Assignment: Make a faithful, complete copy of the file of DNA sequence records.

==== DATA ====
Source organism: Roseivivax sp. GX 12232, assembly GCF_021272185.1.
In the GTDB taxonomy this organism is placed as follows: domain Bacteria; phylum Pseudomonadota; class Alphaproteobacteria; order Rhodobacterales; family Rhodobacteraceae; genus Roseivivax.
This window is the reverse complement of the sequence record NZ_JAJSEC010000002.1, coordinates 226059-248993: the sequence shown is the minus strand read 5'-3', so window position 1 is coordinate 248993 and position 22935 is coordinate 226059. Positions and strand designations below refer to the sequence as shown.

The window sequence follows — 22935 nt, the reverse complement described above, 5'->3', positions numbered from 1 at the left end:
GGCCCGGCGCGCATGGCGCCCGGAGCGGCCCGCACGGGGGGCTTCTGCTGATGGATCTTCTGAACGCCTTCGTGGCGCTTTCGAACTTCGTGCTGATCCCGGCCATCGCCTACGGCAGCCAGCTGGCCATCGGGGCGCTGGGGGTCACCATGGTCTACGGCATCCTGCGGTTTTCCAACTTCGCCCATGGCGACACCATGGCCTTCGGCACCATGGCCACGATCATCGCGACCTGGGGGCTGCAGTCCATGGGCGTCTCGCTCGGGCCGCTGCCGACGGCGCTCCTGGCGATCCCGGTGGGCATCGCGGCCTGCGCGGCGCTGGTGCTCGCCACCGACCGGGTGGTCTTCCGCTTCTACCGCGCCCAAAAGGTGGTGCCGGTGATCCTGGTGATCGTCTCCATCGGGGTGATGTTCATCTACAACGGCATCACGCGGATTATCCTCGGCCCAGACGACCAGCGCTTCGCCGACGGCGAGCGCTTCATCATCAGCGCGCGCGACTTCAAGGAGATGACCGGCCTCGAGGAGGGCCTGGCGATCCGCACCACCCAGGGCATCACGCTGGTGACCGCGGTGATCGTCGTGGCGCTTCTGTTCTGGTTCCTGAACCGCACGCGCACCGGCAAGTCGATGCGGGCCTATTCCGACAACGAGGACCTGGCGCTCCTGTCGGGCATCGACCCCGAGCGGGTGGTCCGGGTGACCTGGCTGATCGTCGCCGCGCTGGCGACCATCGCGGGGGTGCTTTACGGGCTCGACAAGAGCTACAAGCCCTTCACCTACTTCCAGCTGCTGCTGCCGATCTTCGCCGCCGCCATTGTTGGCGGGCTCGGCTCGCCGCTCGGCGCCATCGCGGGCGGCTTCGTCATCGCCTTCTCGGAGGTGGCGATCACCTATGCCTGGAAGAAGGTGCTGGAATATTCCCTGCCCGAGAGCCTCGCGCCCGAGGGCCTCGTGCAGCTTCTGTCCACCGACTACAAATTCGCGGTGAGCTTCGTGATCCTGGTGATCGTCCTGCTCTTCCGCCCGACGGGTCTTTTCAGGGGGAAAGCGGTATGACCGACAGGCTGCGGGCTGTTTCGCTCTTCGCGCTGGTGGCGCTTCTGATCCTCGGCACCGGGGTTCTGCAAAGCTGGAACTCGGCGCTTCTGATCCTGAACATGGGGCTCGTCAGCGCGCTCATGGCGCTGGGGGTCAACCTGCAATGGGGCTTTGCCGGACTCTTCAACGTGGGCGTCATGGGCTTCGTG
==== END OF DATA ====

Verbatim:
Source organism: Roseivivax sp. GX 12232, assembly GCF_021272185.1.
In the GTDB taxonomy this organism is placed as follows: domain Bacteria; phylum Pseudomonadota; class Alphaproteobacteria; order Rhodobacterales; family Rhodobacteraceae; genus Roseivivax.
This window is the reverse complement of the sequence record NZ_JAJSEC010000002.1, coordinates 226059-248993: the sequence shown is the minus strand read 5'-3', so window position 1 is coordinate 248993 and position 22935 is coordinate 226059. Positions and strand designations below refer to the sequence as shown.

The window sequence follows — 22935 nt, the reverse complement described above, 5'->3', positions numbered from 1 at the left end:
GGCCCGGCGCGCATGGCGCCCGGAGCGGCCCGCACGGGGGGCTTCTGCTGATGGATCTTCTGAACGCCTTCGTGGCGCTTTCGAACTTCGTGCTGATCCCGGCCATCGCCTACGGCAGCCAGCTGGCCATCGGGGCGCTGGGGGTCACCATGGTCTACGGCATCCTGCGGTTTTCCAACTTCGCCCATGGCGACACCATGGCCTTCGGCACCATGGCCACGATCATCGCGACCTGGGGGCTGCAGTCCATGGGCGTCTCGCTCGGGCCGCTGCCGACGGCGCTCCTGGCGATCCCGGTGGGCATCGCGGCCTGCGCGGCGCTGGTGCTCGCCACCGACCGGGTGGTCTTCCGCTTCTACCGCGCCCAAAAGGTGGTGCCGGTGATCCTGGTGATCGTCTCCATCGGGGTGATGTTCATCTACAACGGCATCACGCGGATTATCCTCGGCCCAGACGACCAGCGCTTCGCCGACGGCGAGCGCTTCATCATCAGCGCGCGCGACTTCAAGGAGATGACCGGCCTCGAGGAGGGCCTGGCGATCCGCACCACCCAGGGCATCACGCTGGTGACCGCGGTGATCGTCGTGGCGCTTCTGTTCTGGTTCCTGAACCGCACGCGCACCGGCAAGTCGATGCGGGCCTATTCCGACAACGAGGACCTGGCGCTCCTGTCGGGCATCGACCCCGAGCGGGTGGTCCGGGTGACCTGGCTGATCGTCGCCGCGCTGGCGACCATCGCGGGGGTGCTTTACGGGCTCGACAAGAGCTACAAGCCCTTCACCTACTTCCAGCTGCTGCTGCCGATCTTCGCCGCCGCCATTGTTGGCGGGCTCGGCTCGCCGCTCGGCGCCATCGCGGGCGGCTTCGTCATCGCCTTCTCGGAGGTGGCGATCACCTATGCCTGGAAGAAGGTGCTGGAATATTCCCTGCCCGAGAGCCTCGCGCCCGAGGGCCTCGTGCAGCTTCTGTCCACCGACTACAAATTCGCGGTGAGCTTCGTGATCCTGGTGATCGTCCTGCTCTTCCGCCCGACGGGTCTTTTCAGGGGGAAAGCGGTATGACCGACAGGCTGCGGGCTGTTTCGCTCTTCGCGCTGGTGGCGCTTCTGATCCTCGGCACCGGGGTTCTGCAAAGCTGGAACTCGGCGCTTCTGATCCTGAACATGGGGCTCGTCAGCGCGCTCATGGCGCTGGGGGTCAACCTGCAATGGGGCTTTGCCGGACTCTTCAACGTGGGCGTCATGGGCTTCGTG